Table 1 includes all of the theoretical parameters required for physical design of an SOA in accordance with exemplary practice of the present invention. According to exemplary inventive practice, a computer is implemented for performing computations pertaining to some or all of the parameters. The Element Quality Factor, Q_{n}, is defined to characterize the physical damping in each element. Exemplary inventive practice assumes that Q=Q_{n }for each individual oscillator. This assumption is made because the oscillator elements are each made of the same material and will have similar, simple geometries. It is important to note that this Q_{n }is not observable in the combined response of the system. The system is full of resonances that will not be seen in the primary response. In order to observe and individual resonance, the individual elements would need to be removed from the system individually and excited on their own.

There are several additional factors that affect the design of an SOA in accordance with the present invention. System properties of the host system or primary oscillator and material properties of the SOA to be designed must be analyzed. There are two main relevant considerations for system design, viz., (i) the mass of the primary system, and (ii) the bandwidth and center frequency of the band to be suppressed. The relevant material properties are the Quality Factor, Young's modulus, and density. Also, if there are anticipated environmental changes, such as temperature variation, additional care must be taken to make sure the SOA will perform as expected throughout the temperature range. Each of the parameters that define a design space can be used to alter the designed performance of the system.

Important aspects of exemplary inventive practice include: the effects of Δ, the fractional bandwidth; the effects of damping in the SOA system; the effects of the mass distribution, α, and mass ratio, μ; the generation of the frequency distribution, β, using the frequency distribution parameter, p; several manufacturing constraints. It is important to note that the y-axis is normalized by the primary stiffness and has values of

According to an exemplary inventive SOA model, the subordinate oscillator array is designed to produce precisely such a flat-band response. In contrast to the classical DVA, which removes energy from a single frequency, the inventive SOA removes energy over a target frequency band. _{n}=k_{n}/m_{n}. The system is designed such that the range of natural frequencies of the subordinate oscillators define a band with the frequency of the primary mass, ω_{p}, at or near the center, with distributions of k_{n }and m_{n }that result in a flat frequency response across the band.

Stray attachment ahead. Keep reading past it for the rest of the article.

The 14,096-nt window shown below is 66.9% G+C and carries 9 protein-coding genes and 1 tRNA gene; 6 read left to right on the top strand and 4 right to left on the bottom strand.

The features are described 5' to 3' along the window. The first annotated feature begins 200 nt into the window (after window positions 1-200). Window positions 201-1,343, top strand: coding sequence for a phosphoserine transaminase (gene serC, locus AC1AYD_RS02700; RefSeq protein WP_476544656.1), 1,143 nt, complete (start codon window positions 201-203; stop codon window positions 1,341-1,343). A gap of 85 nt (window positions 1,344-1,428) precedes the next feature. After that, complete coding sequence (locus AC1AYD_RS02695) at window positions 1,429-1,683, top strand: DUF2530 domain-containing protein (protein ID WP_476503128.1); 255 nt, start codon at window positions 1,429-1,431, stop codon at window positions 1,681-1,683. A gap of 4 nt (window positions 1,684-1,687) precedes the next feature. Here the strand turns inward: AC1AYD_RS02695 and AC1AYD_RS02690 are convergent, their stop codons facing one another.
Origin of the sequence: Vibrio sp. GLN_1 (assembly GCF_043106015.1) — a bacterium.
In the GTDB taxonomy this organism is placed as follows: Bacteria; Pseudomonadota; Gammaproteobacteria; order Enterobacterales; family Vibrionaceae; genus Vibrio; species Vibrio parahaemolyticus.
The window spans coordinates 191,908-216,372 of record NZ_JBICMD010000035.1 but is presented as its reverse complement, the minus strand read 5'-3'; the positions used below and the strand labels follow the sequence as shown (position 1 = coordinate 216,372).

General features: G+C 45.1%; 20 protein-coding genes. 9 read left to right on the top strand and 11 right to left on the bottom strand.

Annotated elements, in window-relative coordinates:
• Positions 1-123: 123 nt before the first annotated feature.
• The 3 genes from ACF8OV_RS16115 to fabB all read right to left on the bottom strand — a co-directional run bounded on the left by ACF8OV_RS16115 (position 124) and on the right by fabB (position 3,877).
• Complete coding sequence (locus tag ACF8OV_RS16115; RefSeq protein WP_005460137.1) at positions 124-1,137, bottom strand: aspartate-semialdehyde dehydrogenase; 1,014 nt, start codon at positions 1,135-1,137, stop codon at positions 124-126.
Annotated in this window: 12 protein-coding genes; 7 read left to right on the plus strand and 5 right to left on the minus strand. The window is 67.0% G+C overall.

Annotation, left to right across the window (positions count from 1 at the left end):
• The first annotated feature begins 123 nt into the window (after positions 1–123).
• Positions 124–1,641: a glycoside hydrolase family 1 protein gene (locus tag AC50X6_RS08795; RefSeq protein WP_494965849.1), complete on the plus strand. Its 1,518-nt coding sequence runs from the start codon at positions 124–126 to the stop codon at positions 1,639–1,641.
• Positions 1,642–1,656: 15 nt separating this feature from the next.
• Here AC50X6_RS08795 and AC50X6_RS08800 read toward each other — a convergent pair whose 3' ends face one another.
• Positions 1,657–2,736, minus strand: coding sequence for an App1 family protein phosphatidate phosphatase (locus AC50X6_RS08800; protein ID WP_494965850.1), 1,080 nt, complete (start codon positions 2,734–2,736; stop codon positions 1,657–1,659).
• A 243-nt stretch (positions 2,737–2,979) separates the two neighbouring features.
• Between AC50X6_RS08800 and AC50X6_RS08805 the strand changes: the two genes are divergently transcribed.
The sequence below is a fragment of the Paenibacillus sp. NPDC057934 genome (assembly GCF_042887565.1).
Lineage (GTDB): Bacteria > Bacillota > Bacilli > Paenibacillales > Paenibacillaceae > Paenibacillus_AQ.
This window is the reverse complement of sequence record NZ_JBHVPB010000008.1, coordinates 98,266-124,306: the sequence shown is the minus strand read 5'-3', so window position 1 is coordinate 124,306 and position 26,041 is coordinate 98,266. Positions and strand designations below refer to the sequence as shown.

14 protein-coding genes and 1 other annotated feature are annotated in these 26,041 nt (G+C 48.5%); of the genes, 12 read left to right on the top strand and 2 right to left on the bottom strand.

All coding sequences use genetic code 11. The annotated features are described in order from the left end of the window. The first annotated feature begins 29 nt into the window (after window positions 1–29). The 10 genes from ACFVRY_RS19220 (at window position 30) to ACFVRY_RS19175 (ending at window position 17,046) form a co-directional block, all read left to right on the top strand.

The distributions of element properties are organized non-dimensionally as ratios of the primary mass or frequency. The mass ratio distribution is denoted α and the mass ratio of each individual subordinate oscillator is denoted σ_{n}. The set β represents the distribution of individual frequency ratios of the primary center frequency. The individual isolated natural frequency ratios are denoted by β_{n}. The range of these ratios is dictated by the fractional bandwidth, L. In this relationship, β_{n }is defined as β_{n}=ω_{n}/ω_{p}, and Δ is defined as Δ=(ω_{n}−ω_{1})/ω_{p}. By way of example, the non-dimensional frequency response of a basic SOA system may have a 25% bandwidth, so β would contain values from 0.875 to 1.125.

The pure SOA is inventively defined by a set of property distributions that can be applied to any physical second order system, such as electrical, acoustic, or mechanical. Discussed hereinbelow are the inventive steps for the design of a physical SOA. An exemplary representation of a physical implementation of the inventive model is shown in

Modal overlap, η, is defined as the half-power bandwidth of an individual SOA element divided by the difference in frequency of successive element natural frequencies, Δf. For the system as a whole, modal overlap can be calculated as where Q_{SOA }is the Quality Factor of each isolated element natural frequency, and the frequency separation between adjacent resonances is given by Δ/(N−1). Modal overlap, η, is generally set to 2 when calculating the required number of oscillators. Any value below two means that there is not enough modal density to properly create the desired effect. The effect shows up as ripple in the combined response and is visible for the η=1 case as shown in

An inventive SOA is designed to suppress a band of frequencies over a bandwidth measured as a fraction of the center frequency. The center frequency, F_{C}, and the fractional bandwidth, A, are preferably chosen ahead of time in order to inventively design an SOA. The required width of the fractional bandwidth is dependent on the nature of the peak to be suppressed. For example, a fractional bandwidth of 10% would suppress magnitudes between 95% and 105% of the center frequency. The SOA is effective at suppressing peaks of both high and low quality factor, but the fractional bandwidth needs to contain the entire peak to be suppressed. An example of the fractional bandwidth is shown in